short of what was truly needed. Yet, by August 2010, what was insignificant the
previous fall had suddenly become indispensible.
Abbas insisted that the
settlement moratorium must continue. Suddenly, the inconsequential become
indispensible in a remarkable turn of events. Moreover, nine of the ten months
in which the moratorium was in place were utterly wasted by the Palestinians.
Moreover, the Arab states did not come through with their promise of early 2009
to match Israelis steps towards the Palestinians with steps of their own towards
Israel. All this, in turn, was used by the Israelis as a reason not to extend
the moratorium in September 2010. The November 2009-August 2010 period was an
opportunity utterly lost, a loss magnified by the fact that developments on the
ground were good. Economic growth in the West Bank was 9 percent last year,
according to the International Monetary Fund. (Economic growth cannot be
divorced from international economic assistance, and that may come under
budgetary pressure given changes in U.S. midterm elections.) There were problems
on the Israeli side too, as Israeli foreign minister Avigdor Lieberman
disparaged his own premier’s peacemaking efforts, saying peace will not come in
this generation or the next, either. By the way, the single month of the
moratorium in which the Palestinians agreed to direct talks, September 2010,
lacked a bold focus on territory in the negotiations that could have forced the
Palestinians to put the extension of the moratorium in a wider
SO HOW to avoid further missed opportunities and ensure that the
settlement issue no longer overshadows the issue of peace negotiations? On one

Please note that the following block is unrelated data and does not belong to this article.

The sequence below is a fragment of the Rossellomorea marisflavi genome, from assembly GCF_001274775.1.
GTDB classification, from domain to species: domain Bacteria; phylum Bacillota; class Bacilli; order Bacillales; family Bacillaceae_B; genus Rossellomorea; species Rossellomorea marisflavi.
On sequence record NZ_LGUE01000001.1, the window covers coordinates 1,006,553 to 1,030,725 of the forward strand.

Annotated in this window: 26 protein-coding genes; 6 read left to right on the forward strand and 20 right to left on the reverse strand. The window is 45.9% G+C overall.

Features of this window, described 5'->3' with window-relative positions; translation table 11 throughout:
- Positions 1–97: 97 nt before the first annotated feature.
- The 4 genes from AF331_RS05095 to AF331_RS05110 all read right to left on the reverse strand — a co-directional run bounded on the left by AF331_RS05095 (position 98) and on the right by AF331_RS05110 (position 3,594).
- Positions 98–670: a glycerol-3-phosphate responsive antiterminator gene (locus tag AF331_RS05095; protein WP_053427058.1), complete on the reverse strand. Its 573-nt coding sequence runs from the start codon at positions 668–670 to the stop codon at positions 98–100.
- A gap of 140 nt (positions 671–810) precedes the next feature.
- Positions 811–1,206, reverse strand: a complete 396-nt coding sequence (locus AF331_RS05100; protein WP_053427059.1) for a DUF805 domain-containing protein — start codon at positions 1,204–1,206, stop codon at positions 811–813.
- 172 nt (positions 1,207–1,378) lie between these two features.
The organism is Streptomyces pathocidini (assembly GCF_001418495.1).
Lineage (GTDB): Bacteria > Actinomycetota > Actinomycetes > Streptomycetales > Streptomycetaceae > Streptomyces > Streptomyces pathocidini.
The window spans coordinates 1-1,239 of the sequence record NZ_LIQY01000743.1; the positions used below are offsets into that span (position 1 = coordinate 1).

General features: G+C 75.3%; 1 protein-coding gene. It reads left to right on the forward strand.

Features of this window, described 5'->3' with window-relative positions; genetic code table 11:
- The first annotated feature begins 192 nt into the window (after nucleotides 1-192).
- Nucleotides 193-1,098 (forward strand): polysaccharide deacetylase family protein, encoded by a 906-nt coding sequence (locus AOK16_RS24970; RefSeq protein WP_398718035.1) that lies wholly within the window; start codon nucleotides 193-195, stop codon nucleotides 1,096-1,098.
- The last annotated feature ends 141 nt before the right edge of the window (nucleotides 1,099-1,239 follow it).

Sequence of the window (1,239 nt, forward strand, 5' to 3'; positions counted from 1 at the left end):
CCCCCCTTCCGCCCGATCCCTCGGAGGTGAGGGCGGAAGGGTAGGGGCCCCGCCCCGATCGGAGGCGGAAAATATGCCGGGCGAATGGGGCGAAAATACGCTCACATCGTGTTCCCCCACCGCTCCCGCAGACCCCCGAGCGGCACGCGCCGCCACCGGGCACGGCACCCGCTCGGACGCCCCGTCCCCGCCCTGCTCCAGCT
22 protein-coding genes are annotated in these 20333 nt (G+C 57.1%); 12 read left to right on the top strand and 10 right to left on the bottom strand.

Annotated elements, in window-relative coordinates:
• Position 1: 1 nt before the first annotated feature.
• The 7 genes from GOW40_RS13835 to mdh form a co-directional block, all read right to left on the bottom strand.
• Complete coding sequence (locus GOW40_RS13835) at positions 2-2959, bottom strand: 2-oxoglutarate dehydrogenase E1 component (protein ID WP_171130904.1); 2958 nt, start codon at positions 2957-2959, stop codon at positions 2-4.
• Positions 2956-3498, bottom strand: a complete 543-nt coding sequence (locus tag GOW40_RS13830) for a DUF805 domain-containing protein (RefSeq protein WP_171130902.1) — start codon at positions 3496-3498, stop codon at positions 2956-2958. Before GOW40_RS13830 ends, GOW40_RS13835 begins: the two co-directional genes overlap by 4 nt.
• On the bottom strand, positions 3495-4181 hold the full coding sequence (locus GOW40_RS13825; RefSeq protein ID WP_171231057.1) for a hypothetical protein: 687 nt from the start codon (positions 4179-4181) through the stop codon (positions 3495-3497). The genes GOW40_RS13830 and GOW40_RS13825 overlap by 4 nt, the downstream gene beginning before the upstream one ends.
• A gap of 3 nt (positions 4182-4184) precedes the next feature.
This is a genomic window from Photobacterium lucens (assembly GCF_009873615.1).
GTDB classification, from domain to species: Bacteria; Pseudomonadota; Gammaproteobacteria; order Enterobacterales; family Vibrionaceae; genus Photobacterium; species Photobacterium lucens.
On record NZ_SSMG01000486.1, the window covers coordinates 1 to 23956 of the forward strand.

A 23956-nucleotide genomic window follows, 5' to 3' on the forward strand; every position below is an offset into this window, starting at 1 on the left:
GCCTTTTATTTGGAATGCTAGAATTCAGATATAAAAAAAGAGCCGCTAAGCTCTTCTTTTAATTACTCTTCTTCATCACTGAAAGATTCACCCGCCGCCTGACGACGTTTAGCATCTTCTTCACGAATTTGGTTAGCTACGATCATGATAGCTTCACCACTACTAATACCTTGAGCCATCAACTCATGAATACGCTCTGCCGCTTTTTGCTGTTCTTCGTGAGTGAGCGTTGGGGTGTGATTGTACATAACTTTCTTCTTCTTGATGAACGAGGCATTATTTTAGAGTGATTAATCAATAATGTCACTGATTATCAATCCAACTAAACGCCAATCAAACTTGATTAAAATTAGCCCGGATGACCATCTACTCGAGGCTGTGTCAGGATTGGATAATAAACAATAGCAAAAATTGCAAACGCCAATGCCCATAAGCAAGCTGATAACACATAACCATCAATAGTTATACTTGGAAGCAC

hand, Netanyahu has reached some degree of success with President Obama this
Having never paid Netanyahu any compliments in the past, Obama
came out of their July 6 meeting and said, “I think he wants peace. I think he’s
willing to take risks for peace.”
Having reversed course and endorsed the
two state solution in a policy speech in June 2009, Netanyahu apparently
confided in Obama about his specific endpoint in reaching a two-state
The fact that he wants to hold the peace talks directly with
Abbas could be a sign of seriousness that he does not want talks ensnarled by
While Netanyahu may have successfully shared an
objective with the United States and the Palestinians, he has not demonstrated a
strategy to overcome his domestic constraints and reach the ultimate objective.
Herein lays the Netanyahu paradox. On one hand, Netanyahu fears a premature
fracturing of the Israeli right whereby Lieberman will attack his preliminary
concessions, causing Netanyahu to lose his electoral base. To this end,
Netanyahu hopes to conduct negotiations in such an intimate setting with Abbas
that he will be forced to make major decisions only at the final moment,
culminating in one big decision point. Until then, he seeks to preserve his
political capital and his coalition.
This presumes that the Middle East
operate under laboratory-like conditions with hermetically sealed rooms and a
friction-free period during the entire duration of the peace talks. Yet the
Middle East does not operate under laboratory conditions, and therefore one may
never reach the point where the political capital can finally be
The paradox of N e t a n y a h u ’ s approach of making only one